It’s another week in politics, Alaska style.
U.S. Sen. Dan Sullivan accused the DOE secretary of condescending to fossil fuels. Attorney General Treg Taylor called out Facebook’s Mark Zuckerberg. And U.S. Rep. Don Young turned to Homeland Security over a different kind of border dispute.
Alaska’s two senators also ferried federal cruise legislation to unanimous passage.
Will Alaska cruise bill arrive on time?
Sen. Lisa Murkowski’s Alaska Tourism Recovery Act passed the U.S. Senate by unanimous vote, putting the state on a path to resume its cruise ship season.
Cruise Lines International Association congratulated Murkowski and Sullivan, the bill’s co-sponsor, on Twitter: “Our members hope to return this summer and to help put Alaskan communities back to work.”
If the House adopts Young’s companion bill, the legislation would enable Alaska to temporarily forgo an 1800s law that has dry-docked Alaska cruises.
The Passenger Vessel Services Act requires foreign-flagged cruise ships bound for Alaska to port in Canada in between U.S. stops.
Canada has banned U.S. cruise traffic since the Covid-19 outbreak, and the large commercial vessels that service the U.S. are registered in foreign countries.
Murkowski said after the unanimous vote that “the health and restoration of our economy cannot be held up by Canada, especially since Alaska has led with vaccinations.”
Princess and Holland America have canceled cruises through June, which means that Alaska would not have a cruise tourism season until at least July.
Alaska’s small businesses rely on summer cruise visitors, with the industry accounting for $3 billion in revenues.
Homeland Security to the rescue
Rep. Young appealed to the Homeland Security Secretary to use his authority for the state’s summer cruise season to launch. The 11th hour strategy may have a chance.
“These workers and the businesses that employ them are currently facing economic ruin following Canada’s decision to close its ports,” Young said in a letter to DHS.
Young asked Secretary Alejandro Mayorkas to waive a provision under the Passenger Vessels Services Act (PVSA) to allow U.S. cruise ships bound for Alaska to make stops in Canada but require passengers to stay on board.
Young noted that DHS has a history of providing exemptions to the PVSA during emergencies.
“In times of national emergency, such as the Covid-19 pandemic, there is precedent for the Secretary of Homeland Security to grant exceptions to the PVSA. For example, during the swine flu in 2009, United States Customs and Border Protection (CBP) informally agreed that cruise ships did not need to make a port call in Mexico if they believed it was unsafe.”
Sullivan calls energy secretary condescending
Sen. Sullivan is warning that short-term disruptions at the pump will become a long-term reality under Biden’s energy policy, which focuses on moving the nation to electric vehicles.
He urged the Biden administration to loosen restrictions on Alaska oil and gas production “for the benefit of our own citizens.”
“Pipelines are good,” he said. “We need them, as this Colonial Pipeline shutdown certainly demonstrates.’’
Sullivan accused Energy Secretary Jennifer Granholm of a cavalier and condescending attitude toward fossil fuels.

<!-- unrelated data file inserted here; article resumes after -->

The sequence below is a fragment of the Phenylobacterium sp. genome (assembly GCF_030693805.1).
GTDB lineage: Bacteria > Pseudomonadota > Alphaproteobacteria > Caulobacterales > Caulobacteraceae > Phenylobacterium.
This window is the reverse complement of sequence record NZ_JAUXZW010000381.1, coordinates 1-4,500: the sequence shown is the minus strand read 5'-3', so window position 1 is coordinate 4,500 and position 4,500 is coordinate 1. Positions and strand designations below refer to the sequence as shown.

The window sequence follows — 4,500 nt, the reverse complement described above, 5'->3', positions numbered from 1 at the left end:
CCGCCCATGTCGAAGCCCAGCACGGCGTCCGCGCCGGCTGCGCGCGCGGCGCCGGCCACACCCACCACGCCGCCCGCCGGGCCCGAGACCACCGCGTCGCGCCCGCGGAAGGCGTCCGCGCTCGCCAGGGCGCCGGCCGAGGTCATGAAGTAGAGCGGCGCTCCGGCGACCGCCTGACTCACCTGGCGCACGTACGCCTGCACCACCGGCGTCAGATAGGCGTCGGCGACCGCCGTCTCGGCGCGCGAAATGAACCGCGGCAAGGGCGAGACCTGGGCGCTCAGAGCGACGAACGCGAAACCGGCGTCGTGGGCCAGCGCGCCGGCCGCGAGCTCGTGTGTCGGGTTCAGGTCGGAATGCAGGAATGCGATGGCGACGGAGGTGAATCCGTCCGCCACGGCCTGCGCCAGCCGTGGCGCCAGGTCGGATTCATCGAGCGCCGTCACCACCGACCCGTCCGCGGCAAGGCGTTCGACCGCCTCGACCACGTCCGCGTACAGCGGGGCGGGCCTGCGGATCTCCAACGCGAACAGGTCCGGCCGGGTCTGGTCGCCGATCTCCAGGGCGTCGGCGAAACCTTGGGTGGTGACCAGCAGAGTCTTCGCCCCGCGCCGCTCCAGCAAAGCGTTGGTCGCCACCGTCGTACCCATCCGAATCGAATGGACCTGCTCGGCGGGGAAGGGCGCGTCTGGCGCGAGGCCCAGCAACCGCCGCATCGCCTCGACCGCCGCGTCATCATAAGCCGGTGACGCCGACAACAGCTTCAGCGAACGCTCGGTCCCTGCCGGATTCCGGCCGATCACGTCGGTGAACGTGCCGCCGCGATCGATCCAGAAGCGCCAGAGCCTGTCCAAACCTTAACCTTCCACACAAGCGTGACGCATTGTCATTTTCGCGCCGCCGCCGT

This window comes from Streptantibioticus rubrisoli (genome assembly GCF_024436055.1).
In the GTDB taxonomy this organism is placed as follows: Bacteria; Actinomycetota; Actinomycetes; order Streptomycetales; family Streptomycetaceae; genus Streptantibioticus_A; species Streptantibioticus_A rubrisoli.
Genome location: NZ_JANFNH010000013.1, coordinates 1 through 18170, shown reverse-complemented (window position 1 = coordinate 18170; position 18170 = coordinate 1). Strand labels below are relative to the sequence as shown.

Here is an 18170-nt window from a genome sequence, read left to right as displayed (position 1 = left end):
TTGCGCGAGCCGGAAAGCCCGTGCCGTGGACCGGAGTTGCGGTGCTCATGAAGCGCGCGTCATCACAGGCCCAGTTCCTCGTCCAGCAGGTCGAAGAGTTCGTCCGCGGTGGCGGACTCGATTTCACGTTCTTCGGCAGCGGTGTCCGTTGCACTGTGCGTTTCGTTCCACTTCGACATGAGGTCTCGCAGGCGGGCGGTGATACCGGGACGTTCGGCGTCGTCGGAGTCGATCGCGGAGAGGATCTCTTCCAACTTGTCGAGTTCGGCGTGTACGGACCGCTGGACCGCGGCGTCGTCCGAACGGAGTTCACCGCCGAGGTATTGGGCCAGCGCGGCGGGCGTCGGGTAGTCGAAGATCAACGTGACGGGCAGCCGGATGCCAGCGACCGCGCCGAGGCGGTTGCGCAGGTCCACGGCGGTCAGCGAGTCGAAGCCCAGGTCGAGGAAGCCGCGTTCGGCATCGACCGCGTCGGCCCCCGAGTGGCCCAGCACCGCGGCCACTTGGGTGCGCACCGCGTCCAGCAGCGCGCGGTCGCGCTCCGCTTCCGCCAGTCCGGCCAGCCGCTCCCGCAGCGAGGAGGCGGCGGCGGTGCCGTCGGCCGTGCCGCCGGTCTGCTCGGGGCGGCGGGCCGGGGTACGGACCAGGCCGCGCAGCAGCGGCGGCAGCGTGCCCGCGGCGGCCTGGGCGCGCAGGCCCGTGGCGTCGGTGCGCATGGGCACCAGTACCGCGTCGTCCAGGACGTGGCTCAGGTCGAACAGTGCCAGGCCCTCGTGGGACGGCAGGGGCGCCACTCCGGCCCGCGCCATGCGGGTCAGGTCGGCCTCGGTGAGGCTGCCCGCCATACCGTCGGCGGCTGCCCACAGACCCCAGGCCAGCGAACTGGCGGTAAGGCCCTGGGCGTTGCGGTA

Granholm told reporters: “If you drive an electric car, this would not be affecting you, clearly,” after the Colonial Pipeline shutdown, Sullivan said.
Sullivan spoke on the Senate floor, after a briefing with the Departments of Energy, Transportation and Homeland Security about the Colonial cyber attack.
The Institute for Energy Research of Washington, D.C., echoed Sullivan’s assertion in its “Plugged In” newsletter, stating that “eliminating a pipeline via a cyber attack made its benefits ever so clear.”
Alaska minerals could rock EV market
The global EV market is so lucrative that analysts have described the rare earth minerals used in car batteries as the new oil.
A $1.5 million Department of Energy grant to the University of Alaska Fairbanks will help facilitate the development of the rare earth mining industry.
The DOE grant is for UAF to establish Alaska as a competitive market for rare earth elements and reduce U.S. reliance on imports.
China controls the global minerals market for the manufacture of electric vehicle batteries and other green technologies.
Plans to establish Alaskan mining of lithium, cobalt and other rare earths could change that.
“The very same fossil fuel communities that have powered our nation for decades can be at the forefront of the clean energy economy by producing the critical minerals needed to build electric vehicles, wind turbines and so much more,” said Energy Secretary Granholm.
An Instagram app for kids?
Alaska Attorney General Treg Taylor joined more than 40 attorneys general urging Facebook to end plans to build an Instagram app for kids under 13.
“Children under 13 are particularly vulnerable to sexual exploitation, manipulation, abuse and bullying on social media platforms,” Treg Taylor said.
In a letter to Mark Zuckerberg, AGs from 44 states warned the Facebook CEO that he will put the nation’s youngest and most vulnerable citizens at risk, if he moves forward with the project.
“Facebook has historically failed to protect the welfare of children on its platforms,” they wrote.
Facebook responded that it will protect the privacy of young users, who currently are prohibited from Instagram, the photo- and video-sharing app Facebook acquired in 2012.
The attorney generals told Zuckerberg that:
• Pre-adolescent children would be at risk of becoming victims of online predators who can disguise their identities.
• Children lack the maturity to manage their own online account.
• Young users cannot fully understand the consequences of posting personal information.
Contact political reporter Linda F. Hersey 459-7575 or follow her at twitter.com/FDNMpolitics.